4. The processed food industry was in its infancy.  Granted, ingestion of refined sugar and breakfast cereals was and had been significant for several years.  In addition, mass-produced frozen foods had been available since the 1920s.  Nevertheless, widespread availability of the supermarket, convenience store, and fast-food restaurant was still several decades away.  Therefore, I feel it is safe to assume that the macronutrient content of the American diet was much more balanced from a protein/carbohydrate standpoint and of much higher quality than what we see today.  In contrast, given the lack of universal, year-round availability of fresh plant-based foods, mainly due to food transport and preservation technologies that cannot even begin to compare to what we take for granted today, micronutrient deficiency, particularly of alkaline minerals, vitamin C, and certain B vitamins, was widespread. 
  5. Modern, labor-saving conveniences were quite rare.  Therefore, activities both on the job and at home involved much more movement and muscle usage than what we typically see today. 

In short, from a diet and lifestyle standpoint, while life was far from perfect, it looked fairly good based on our current norms.  However, one notable exception stands out:

Deficiency of key micronutrients was widespread.

With the above in mind, it should not be surprising that the clinical results seen with the first multivitamin/mineral supplements before World War II were as phenomenal as the reports back then suggested.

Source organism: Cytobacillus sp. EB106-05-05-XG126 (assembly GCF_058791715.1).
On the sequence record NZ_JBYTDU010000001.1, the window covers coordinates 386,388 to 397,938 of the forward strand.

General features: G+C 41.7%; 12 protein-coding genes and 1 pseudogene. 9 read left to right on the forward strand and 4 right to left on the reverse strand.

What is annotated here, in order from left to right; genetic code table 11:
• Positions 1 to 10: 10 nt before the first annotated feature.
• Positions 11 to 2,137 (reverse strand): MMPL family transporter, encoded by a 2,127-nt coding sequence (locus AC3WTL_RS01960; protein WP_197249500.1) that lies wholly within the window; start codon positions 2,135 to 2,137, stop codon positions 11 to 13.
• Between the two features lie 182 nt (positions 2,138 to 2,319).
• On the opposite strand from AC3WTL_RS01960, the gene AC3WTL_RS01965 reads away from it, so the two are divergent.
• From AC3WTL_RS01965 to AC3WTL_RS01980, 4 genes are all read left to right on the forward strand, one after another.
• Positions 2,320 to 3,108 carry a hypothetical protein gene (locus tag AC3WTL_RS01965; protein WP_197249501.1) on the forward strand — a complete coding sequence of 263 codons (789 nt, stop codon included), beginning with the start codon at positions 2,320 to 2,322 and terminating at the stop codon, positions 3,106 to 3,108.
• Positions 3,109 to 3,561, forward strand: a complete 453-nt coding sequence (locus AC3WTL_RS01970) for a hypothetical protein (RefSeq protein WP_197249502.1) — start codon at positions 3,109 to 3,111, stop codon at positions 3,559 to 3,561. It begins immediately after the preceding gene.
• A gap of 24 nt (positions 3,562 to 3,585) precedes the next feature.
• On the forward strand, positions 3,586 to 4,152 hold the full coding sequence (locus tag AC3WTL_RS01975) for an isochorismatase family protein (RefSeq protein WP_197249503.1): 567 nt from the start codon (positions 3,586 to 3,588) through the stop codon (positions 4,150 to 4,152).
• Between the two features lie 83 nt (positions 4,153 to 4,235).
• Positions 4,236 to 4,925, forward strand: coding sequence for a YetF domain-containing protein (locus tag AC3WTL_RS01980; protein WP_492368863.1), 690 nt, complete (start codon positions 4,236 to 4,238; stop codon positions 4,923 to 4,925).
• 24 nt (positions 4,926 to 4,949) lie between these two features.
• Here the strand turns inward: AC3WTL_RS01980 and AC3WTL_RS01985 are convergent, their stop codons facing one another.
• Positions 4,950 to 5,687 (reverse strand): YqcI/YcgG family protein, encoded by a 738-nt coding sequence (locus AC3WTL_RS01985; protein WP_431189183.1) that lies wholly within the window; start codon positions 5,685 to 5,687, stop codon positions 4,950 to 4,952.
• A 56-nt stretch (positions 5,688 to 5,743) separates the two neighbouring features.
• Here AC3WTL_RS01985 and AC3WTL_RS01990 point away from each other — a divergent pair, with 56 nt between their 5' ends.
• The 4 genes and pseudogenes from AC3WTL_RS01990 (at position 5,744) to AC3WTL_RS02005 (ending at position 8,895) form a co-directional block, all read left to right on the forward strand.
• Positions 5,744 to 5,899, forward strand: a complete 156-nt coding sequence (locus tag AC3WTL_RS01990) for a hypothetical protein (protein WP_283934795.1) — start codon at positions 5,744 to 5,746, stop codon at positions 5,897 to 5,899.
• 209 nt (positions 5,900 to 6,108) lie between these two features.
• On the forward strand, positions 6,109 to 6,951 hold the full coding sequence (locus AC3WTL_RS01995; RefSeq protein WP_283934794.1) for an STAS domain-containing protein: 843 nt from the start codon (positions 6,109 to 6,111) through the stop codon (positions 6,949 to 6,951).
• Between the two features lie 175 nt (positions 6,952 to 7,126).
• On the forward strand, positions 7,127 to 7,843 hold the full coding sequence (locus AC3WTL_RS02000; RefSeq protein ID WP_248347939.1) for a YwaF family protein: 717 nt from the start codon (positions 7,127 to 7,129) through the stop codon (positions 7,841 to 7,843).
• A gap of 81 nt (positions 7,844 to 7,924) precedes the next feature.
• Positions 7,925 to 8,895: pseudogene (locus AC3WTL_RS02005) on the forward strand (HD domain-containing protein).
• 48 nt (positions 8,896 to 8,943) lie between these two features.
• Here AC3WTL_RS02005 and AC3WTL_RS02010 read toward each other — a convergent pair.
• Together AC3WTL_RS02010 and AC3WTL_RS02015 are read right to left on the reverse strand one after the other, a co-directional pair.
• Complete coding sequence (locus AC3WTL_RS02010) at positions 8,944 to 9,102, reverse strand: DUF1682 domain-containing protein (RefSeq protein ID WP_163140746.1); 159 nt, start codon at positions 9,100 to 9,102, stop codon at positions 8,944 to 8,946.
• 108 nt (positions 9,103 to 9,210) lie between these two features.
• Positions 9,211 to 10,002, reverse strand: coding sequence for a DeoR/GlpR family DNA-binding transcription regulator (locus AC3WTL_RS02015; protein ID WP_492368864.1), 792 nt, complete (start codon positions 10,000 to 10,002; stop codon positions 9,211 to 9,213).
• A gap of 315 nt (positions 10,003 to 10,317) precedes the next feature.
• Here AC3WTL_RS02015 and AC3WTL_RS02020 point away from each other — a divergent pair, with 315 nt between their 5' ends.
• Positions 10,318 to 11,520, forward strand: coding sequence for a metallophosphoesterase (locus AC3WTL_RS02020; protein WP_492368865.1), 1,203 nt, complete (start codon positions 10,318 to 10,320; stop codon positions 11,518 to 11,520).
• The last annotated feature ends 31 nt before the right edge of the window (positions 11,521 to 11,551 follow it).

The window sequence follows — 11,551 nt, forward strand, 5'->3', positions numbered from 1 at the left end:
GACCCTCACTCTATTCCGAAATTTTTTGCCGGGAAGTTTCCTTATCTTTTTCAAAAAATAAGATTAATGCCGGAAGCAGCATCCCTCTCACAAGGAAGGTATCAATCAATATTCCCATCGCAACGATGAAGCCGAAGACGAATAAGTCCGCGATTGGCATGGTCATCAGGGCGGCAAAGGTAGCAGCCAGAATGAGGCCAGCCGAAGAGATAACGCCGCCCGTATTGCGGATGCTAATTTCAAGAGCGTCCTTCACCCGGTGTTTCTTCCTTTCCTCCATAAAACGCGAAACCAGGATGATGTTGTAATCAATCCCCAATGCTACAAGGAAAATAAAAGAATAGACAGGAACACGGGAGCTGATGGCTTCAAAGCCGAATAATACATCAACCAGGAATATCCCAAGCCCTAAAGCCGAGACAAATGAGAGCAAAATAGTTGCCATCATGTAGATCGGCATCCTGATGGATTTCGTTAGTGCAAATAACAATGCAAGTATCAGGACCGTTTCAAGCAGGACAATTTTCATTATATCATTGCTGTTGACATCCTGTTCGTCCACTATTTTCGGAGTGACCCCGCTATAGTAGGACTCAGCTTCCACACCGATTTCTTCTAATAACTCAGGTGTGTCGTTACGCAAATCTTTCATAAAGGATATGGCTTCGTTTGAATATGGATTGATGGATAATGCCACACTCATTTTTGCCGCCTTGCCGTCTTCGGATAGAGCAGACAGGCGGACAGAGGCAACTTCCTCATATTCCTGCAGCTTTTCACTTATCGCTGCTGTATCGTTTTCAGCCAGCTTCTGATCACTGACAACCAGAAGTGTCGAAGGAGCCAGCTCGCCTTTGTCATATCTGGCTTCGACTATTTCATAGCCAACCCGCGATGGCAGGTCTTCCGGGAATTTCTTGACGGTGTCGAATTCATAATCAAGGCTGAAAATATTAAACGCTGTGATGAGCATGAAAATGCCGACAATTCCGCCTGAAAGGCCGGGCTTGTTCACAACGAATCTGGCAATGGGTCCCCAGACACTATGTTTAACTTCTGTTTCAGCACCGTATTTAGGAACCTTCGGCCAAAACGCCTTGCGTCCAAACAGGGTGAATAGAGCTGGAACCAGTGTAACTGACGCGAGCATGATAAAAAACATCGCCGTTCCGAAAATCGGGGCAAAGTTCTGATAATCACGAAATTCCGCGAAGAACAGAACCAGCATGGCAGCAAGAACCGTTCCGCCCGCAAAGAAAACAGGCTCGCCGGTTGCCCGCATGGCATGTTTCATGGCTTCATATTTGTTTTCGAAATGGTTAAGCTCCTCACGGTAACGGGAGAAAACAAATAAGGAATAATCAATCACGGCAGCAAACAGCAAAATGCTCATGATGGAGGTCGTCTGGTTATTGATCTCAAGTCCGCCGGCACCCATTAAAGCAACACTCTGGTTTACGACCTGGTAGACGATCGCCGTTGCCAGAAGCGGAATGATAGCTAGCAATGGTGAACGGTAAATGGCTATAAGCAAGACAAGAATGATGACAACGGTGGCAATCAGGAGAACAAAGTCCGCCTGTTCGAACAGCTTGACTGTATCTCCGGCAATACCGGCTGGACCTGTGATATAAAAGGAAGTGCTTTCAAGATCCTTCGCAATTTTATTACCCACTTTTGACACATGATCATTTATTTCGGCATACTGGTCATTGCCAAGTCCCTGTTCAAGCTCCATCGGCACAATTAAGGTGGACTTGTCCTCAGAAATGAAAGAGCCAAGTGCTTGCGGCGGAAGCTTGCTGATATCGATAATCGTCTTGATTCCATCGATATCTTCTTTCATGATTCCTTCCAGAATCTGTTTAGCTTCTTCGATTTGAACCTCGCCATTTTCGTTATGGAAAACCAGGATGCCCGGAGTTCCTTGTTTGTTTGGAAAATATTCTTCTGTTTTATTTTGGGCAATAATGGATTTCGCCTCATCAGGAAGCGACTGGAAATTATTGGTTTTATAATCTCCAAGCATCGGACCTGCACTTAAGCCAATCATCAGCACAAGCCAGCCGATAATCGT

What do we see today that differs from the above?

  1. As I mentioned, because of advances in crisis care, pharmaceutical development, and decreases in smoking, people are living longer.  However, accompanying long life, all too often, is a major decrease in quality of life.
  2. All too often long life means long-term stress.
  3. Lifestyles that promote optimal muscle mass and function are increasingly rare.
  4. From a nutrient content and quality standpoint, the situation is virtually reversed from that which existed.  Because of the massive increase in intake of processed, convenience foods, macronutrient quality and optimal protein/carbohydrate ratio has massively decreased.  On the other hand, due to large scale ingestion of micronutrient supplements and an exponential increase in the ingestion of micronutrient fortified processed foods, micronutrient deficiency, (while still a concern) is not nearly as widespread and health-compromising an issue as it was when multivitamin/mineral supplements were first introduced and the first glowing clinical reports were issued in the 1930s.